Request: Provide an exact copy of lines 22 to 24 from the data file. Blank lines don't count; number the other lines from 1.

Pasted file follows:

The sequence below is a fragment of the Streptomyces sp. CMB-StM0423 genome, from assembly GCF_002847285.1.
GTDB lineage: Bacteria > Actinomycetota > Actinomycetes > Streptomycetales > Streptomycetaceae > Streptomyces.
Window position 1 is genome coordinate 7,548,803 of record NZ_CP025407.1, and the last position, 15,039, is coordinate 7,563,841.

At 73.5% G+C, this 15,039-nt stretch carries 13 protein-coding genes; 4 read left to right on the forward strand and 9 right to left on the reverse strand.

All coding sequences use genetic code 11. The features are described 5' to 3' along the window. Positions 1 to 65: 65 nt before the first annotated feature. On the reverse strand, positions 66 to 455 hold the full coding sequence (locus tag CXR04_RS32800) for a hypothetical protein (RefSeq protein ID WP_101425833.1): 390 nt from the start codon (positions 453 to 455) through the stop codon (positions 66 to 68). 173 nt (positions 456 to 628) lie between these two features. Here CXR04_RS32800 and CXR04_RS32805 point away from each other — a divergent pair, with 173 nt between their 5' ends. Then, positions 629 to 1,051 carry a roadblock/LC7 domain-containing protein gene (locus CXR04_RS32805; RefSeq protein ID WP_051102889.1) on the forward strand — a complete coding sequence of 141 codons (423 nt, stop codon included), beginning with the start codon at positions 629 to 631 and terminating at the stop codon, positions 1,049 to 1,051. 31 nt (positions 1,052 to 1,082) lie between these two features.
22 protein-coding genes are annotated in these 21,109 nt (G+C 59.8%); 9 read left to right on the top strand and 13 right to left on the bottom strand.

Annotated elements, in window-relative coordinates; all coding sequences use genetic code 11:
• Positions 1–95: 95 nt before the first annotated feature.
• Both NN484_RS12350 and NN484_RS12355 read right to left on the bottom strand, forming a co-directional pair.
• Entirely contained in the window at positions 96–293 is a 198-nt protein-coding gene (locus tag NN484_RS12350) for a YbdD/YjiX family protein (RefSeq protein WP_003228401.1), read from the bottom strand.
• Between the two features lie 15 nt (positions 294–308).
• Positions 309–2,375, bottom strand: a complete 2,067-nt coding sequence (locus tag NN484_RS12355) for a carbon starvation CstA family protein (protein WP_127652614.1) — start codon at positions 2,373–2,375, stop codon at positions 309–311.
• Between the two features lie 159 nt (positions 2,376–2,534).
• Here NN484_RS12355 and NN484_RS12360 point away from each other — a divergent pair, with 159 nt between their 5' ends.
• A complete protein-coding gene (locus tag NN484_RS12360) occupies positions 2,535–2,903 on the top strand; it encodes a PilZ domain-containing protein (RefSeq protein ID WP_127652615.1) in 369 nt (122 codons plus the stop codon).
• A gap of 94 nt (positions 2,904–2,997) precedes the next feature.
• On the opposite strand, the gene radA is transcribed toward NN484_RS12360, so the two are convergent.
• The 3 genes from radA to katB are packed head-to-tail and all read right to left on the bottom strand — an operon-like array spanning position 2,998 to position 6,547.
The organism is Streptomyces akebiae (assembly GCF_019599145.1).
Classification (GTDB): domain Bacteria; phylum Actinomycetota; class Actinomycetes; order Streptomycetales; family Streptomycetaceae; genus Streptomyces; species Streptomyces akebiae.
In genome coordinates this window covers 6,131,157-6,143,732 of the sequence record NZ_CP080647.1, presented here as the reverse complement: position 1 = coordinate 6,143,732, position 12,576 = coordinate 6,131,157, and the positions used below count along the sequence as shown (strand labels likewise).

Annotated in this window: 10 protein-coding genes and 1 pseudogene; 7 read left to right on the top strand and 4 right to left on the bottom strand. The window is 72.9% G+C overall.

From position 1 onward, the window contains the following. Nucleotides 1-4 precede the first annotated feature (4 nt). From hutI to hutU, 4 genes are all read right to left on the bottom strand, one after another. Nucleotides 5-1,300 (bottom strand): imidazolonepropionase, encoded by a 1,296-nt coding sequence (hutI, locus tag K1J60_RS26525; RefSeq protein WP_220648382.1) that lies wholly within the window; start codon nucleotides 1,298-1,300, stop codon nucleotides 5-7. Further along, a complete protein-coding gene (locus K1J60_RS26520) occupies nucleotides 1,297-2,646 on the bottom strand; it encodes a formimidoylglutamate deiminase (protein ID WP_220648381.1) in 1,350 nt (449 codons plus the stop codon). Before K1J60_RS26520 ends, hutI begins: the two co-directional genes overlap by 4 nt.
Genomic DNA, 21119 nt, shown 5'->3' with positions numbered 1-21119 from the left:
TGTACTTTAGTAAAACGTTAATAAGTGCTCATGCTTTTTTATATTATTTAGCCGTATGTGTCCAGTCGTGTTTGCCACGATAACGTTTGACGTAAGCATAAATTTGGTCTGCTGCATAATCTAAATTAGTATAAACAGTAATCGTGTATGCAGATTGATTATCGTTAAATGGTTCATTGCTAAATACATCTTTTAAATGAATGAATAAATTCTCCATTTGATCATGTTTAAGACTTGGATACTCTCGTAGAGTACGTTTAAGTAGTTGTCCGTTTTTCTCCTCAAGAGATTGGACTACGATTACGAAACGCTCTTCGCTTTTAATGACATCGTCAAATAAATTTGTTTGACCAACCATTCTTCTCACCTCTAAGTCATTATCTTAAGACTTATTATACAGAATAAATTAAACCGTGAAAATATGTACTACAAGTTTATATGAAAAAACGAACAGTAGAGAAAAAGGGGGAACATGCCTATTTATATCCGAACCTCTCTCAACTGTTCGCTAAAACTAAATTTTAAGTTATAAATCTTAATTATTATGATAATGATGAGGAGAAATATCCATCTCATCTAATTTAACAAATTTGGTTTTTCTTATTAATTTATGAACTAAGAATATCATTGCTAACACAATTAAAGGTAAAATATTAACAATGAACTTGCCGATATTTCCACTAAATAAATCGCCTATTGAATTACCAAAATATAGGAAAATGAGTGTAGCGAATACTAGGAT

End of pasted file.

Annotated in this window: 10 protein-coding genes and 1 pseudogene; 7 read left to right on the top strand and 4 right to left on the bottom strand. The window is 72.9% G+C overall.

From position 1 onward, the window contains the following. Nucleotides 1-4 precede the first annotated feature (4 nt). From hutI to hutU, 4 genes are all read right to left on the bottom strand, one after another. Nucleotides 5-1,300 (bottom strand): imidazolonepropionase, encoded by a 1,296-nt coding sequence (hutI, locus tag K1J60_RS26525; RefSeq protein WP_220648382.1) that lies wholly within the window; start codon nucleotides 1,298-1,300, stop codon nucleotides 5-7. Further along, a complete protein-coding gene (locus K1J60_RS26520) occupies nucleotides 1,297-2,646 on the bottom strand; it encodes a formimidoylglutamate deiminase (protein ID WP_220648381.1) in 1,350 nt (449 codons plus the stop codon). Before K1J60_RS26520 ends, hutI begins: the two co-directional genes overlap by 4 nt.
Genomic DNA, 21119 nt, shown 5'->3' with positions numbered 1-21119 from the left: